NEWS
Wed Sep 18, 2013 07:54 AM CDT

JOHNSTOWN, Colo. (AP) — Surging waters in Colorado swept away barns, silos and fences and left houses covered in mud in this northern agricultural town. The flood waters were so powerful they uprooted irrigation pipes and spread them around the fields here, leaving lakes next to which cattle now graze.

They also brought instant relief to drought-hardened areas, with the promise of moisture restored in deep soils and the possibility of reservoirs refilling to help farmers well into next year.

"There is a silver lining if we look down the road," said Ron Carleton, the deputy commissioner of agriculture for ...

Quick View
  • Crop Tech Corner In this week's Crop Tech Corner, a community of Arkansas farmers have successfully banded togethe...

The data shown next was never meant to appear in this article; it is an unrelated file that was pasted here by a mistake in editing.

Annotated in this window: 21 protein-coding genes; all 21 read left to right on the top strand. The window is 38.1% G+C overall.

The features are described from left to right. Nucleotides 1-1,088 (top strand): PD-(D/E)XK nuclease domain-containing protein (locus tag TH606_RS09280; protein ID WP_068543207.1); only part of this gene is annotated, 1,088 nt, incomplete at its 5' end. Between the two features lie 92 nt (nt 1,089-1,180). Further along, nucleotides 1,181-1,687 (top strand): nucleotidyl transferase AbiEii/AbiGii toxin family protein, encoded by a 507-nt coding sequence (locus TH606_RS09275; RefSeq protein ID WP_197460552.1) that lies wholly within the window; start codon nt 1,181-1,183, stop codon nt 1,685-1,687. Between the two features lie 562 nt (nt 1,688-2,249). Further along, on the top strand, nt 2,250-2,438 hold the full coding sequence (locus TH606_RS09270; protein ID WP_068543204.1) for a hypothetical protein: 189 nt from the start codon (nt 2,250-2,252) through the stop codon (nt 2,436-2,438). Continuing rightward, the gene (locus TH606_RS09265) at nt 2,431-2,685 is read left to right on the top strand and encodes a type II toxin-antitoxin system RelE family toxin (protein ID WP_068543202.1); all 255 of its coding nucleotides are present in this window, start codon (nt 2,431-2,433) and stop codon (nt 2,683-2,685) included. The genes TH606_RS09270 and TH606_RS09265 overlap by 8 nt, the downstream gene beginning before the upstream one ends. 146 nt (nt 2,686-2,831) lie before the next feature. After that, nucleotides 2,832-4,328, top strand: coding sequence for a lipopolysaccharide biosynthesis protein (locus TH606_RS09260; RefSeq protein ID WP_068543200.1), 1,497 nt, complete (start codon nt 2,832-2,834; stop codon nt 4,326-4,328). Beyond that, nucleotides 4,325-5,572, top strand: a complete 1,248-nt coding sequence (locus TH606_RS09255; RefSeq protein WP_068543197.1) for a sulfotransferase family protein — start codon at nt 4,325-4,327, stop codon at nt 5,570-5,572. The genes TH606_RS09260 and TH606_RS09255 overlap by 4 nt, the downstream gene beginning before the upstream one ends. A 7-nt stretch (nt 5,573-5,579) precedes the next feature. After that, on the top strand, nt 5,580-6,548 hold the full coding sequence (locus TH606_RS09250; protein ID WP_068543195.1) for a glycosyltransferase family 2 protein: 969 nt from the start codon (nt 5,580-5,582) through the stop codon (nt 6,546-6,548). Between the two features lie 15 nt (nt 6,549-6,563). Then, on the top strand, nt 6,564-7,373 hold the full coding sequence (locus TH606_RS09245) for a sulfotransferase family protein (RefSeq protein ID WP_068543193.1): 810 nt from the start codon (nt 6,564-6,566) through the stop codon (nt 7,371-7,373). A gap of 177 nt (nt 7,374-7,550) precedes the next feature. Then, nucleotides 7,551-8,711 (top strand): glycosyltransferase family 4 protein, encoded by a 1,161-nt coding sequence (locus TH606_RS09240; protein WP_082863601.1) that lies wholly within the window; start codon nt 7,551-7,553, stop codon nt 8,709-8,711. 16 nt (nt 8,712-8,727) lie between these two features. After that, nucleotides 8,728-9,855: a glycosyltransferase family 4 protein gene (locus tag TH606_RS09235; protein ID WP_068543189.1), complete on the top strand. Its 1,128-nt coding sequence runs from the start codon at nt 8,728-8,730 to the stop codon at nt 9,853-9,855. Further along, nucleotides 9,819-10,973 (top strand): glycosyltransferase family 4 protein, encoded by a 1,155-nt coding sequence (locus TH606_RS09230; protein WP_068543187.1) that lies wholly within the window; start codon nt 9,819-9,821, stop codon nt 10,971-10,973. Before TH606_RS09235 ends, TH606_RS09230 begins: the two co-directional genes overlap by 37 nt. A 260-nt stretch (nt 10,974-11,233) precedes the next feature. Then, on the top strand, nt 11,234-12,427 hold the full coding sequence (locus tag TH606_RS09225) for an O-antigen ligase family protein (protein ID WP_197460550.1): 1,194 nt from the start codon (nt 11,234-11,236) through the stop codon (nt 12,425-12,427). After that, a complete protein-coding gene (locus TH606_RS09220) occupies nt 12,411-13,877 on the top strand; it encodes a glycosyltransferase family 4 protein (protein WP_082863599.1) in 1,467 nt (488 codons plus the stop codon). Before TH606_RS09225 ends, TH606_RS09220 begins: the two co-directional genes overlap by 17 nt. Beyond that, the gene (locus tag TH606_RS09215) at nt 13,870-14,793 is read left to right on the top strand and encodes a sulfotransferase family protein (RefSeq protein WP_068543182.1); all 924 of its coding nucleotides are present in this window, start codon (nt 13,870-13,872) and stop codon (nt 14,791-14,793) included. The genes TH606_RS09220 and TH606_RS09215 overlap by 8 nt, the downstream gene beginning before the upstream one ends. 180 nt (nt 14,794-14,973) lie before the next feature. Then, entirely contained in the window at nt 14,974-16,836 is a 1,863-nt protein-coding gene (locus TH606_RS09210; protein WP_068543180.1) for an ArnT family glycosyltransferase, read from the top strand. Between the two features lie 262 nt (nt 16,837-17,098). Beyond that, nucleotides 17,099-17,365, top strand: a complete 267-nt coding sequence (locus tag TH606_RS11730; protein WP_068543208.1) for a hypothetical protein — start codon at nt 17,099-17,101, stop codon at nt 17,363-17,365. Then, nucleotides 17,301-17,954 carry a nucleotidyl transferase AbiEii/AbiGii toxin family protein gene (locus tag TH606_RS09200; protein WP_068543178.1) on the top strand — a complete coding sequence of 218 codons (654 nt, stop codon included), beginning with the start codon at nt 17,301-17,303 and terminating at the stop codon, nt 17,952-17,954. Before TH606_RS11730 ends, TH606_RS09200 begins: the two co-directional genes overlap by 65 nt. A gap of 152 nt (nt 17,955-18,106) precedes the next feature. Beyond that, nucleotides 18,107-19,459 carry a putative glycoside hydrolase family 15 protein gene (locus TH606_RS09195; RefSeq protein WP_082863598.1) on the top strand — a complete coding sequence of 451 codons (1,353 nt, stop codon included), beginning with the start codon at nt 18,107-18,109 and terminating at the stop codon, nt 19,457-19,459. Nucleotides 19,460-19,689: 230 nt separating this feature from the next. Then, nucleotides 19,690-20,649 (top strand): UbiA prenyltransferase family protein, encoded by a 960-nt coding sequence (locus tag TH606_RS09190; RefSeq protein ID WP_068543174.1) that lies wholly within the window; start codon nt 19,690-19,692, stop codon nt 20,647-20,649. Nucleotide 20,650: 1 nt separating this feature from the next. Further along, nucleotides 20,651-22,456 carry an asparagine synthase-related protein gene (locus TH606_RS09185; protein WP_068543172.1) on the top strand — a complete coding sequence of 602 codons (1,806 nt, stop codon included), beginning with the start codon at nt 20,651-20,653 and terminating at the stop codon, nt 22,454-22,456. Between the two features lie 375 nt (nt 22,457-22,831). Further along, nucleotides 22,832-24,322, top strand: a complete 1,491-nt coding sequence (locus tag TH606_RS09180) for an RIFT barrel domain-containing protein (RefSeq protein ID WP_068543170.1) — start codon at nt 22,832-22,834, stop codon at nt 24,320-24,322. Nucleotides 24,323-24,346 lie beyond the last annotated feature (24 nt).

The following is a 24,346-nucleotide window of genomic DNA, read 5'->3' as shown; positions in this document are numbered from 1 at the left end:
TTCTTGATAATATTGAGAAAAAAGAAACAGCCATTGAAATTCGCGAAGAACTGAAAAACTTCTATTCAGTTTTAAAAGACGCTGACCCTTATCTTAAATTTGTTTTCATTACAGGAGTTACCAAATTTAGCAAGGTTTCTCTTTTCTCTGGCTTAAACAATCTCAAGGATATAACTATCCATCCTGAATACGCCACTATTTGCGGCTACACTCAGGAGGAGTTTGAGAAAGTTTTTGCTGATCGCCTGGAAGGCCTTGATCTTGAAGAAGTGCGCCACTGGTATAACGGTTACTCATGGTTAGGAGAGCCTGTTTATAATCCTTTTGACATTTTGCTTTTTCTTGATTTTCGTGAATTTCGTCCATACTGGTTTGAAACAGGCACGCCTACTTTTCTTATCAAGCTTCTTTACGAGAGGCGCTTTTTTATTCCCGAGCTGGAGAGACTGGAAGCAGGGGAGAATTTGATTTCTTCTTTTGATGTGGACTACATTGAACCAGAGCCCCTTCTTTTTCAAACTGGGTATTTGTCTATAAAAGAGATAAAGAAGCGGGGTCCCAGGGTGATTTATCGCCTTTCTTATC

• Market News AgriClear is not an auction, but an online digital sales floor where buyers and sellers negotiate...
  • UAS Research Takes Off Key members of the House and Senate last week praised the Federal Aviation Administration for sel...
  • "Total Market Isn't Dead" Used equipment inventories are escalating.
  • Rain, Rain, Go Away Waterlogged and flooded fields in much of the Midwest are putting corn and soybean fields at risk...
  • Feds to Examine Biotech Rules In a memo to USDA, FDA and EPA, the White House stated that a review of biotech regulations was n...
  • Evolution of Farm Kid Jobs DTN Staff Reporter Russ Quinn reflects on the farm activities of his youth that his children will...
  • IARC: Possible 2,4-D Cancer Link The International Agency for Research on Cancer has classified the herbicide 2,4-D as possibly ca...
  • Ask the Vet How do I know what minerals my cows need and how much?
Related News Stories
Work on Global Soil Security
Be Pre-Pared